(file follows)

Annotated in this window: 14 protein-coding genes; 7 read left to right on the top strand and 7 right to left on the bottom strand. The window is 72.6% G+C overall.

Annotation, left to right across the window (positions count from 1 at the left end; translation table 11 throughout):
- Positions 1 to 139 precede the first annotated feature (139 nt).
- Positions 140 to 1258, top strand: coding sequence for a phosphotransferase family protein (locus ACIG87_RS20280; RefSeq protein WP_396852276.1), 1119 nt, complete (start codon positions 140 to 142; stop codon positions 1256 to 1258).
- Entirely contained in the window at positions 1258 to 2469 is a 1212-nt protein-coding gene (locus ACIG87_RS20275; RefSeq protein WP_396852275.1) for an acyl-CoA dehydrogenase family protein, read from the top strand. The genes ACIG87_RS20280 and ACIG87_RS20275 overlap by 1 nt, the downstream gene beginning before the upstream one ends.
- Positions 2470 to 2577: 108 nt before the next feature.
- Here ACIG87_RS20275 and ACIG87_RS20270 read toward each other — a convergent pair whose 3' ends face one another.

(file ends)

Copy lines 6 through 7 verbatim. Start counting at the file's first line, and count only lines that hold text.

- Positions 2470 to 2577: 108 nt before the next feature.
- Here ACIG87_RS20275 and ACIG87_RS20270 read toward each other — a convergent pair whose 3' ends face one another.